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Smith: Constructivist and ecological rationality in economics

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Smith. 2003. Constructivist and ecological rationality in economics. American Economic Review 93 (3): 465-508.

There are two forms of rationality.

Cartesian (=Decartes) constructivism assumes that we use reason and rationality to construct our modes of behavior.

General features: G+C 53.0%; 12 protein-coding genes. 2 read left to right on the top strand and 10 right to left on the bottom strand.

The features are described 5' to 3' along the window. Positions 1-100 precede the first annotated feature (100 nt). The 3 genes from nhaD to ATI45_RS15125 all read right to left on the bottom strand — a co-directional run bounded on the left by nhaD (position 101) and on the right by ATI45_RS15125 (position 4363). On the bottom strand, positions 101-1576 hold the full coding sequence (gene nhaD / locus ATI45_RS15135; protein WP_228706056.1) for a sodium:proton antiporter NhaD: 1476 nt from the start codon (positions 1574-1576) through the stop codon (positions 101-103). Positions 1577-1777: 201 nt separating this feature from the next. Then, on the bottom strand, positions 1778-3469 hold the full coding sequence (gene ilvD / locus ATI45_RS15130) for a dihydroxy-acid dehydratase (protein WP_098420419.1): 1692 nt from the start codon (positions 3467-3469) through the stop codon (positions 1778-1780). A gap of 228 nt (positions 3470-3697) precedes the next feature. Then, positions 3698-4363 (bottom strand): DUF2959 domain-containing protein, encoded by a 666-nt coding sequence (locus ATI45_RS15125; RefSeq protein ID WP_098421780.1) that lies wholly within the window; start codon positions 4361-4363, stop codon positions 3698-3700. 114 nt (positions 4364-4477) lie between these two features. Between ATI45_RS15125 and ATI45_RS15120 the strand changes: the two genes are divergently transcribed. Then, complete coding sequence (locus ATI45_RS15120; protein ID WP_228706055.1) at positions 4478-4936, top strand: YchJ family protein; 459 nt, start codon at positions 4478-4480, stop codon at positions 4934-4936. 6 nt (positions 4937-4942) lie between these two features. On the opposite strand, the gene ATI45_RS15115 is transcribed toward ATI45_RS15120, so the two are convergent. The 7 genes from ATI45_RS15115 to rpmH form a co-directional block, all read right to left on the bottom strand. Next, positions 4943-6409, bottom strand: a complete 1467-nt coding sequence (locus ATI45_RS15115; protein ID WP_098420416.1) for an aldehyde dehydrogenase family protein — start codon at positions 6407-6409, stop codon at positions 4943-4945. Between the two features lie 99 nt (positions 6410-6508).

Ecological rationality says that we don't always deliberate. Some norms just emerge through trial and error until one helps us survive.

The end lists several conclusions. Some big ones: Markets require rules. Although some of these rules might be the result of deliberate (Cartesian) reasoning, many are simply the result of trial and error (ecological rationality). Even deliberate rules evolve over time through ecological processes. Thus, the rules of exchange derive from both Cartesian and ecological rationality.

Free exchange does not require selfishness (as many say). Rather, the point of Adam Smith and the other Scots was only that one does not necessarily have to be "good" to contribute to a socially good outcome.